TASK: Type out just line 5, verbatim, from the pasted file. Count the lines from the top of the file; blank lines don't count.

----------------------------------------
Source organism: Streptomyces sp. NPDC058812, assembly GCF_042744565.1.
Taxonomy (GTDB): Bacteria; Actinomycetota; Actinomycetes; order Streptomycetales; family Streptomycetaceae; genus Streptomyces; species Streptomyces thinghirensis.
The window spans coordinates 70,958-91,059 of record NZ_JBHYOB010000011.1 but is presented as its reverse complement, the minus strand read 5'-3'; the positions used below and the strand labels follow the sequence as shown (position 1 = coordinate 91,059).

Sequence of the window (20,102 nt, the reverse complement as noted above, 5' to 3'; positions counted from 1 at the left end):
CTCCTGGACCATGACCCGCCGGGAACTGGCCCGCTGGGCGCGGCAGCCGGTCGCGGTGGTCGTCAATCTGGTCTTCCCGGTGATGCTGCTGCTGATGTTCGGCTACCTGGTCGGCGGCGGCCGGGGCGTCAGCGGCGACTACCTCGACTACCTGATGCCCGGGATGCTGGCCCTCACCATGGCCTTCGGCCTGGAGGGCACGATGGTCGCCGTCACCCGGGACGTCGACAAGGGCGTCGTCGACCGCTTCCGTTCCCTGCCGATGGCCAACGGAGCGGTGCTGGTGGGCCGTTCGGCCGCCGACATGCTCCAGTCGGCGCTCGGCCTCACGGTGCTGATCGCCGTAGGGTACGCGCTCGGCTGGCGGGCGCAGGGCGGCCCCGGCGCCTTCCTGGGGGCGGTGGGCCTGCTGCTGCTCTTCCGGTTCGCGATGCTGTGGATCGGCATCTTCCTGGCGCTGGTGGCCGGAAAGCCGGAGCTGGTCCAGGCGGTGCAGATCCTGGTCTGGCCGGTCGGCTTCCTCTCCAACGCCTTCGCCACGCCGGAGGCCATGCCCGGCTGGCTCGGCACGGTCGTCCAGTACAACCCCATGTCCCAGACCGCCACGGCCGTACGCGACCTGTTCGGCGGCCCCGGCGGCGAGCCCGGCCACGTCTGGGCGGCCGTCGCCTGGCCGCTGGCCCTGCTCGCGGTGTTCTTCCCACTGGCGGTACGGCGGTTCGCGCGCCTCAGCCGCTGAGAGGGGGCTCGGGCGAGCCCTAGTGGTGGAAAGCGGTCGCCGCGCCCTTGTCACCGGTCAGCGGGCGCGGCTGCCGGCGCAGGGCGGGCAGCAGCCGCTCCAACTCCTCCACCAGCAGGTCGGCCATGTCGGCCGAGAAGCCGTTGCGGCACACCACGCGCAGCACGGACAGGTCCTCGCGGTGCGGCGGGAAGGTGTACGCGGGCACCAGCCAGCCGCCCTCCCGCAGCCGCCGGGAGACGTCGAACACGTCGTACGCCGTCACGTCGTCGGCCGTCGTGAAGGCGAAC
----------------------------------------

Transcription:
CTCCTGGACCATGACCCGCCGGGAACTGGCCCGCTGGGCGCGGCAGCCGGTCGCGGTGGTCGTCAATCTGGTCTTCCCGGTGATGCTGCTGCTGATGTTCGGCTACCTGGTCGGCGGCGGCCGGGGCGTCAGCGGCGACTACCTCGACTACCTGATGCCCGGGATGCTGGCCCTCACCATGGCCTTCGGCCTGGAGGGCACGATGGTCGCCGTCACCCGGGACGTCGACAAGGGCGTCGTCGACCGCTTCCGTTCCCTGCCGATGGCCAACGGAGCGGTGCTGGTGGGCCGTTCGGCCGCCGACATGCTCCAGTCGGCGCTCGGCCTCACGGTGCTGATCGCCGTAGGGTACGCGCTCGGCTGGCGGGCGCAGGGCGGCCCCGGCGCCTTCCTGGGGGCGGTGGGCCTGCTGCTGCTCTTCCGGTTCGCGATGCTGTGGATCGGCATCTTCCTGGCGCTGGTGGCCGGAAAGCCGGAGCTGGTCCAGGCGGTGCAGATCCTGGTCTGGCCGGTCGGCTTCCTCTCCAACGCCTTCGCCACGCCGGAGGCCATGCCCGGCTGGCTCGGCACGGTCGTCCAGTACAACCCCATGTCCCAGACCGCCACGGCCGTACGCGACCTGTTCGGCGGCCCCGGCGGCGAGCCCGGCCACGTCTGGGCGGCCGTCGCCTGGCCGCTGGCCCTGCTCGCGGTGTTCTTCCCACTGGCGGTACGGCGGTTCGCGCGCCTCAGCCGCTGAGAGGGGGCTCGGGCGAGCCCTAGTGGTGGAAAGCGGTCGCCGCGCCCTTGTCACCGGTCAGCGGGCGCGGCTGCCGGCGCAGGGCGGGCAGCAGCCGCTCCAACTCCTCCACCAGCAGGTCGGCCATGTCGGCCGAGAAGCCGTTGCGGCACACCACGCGCAGCACGGACAGGTCCTCGCGGTGCGGCGGGAAGGTGTACGCGGGCACCAGCCAGCCGCCCTCCCGCAGCCGCCGGGAGACGTCGAACACGTCGTACGCCGTCACGTCGTCGGCCGTCGTGAAGGCGAAC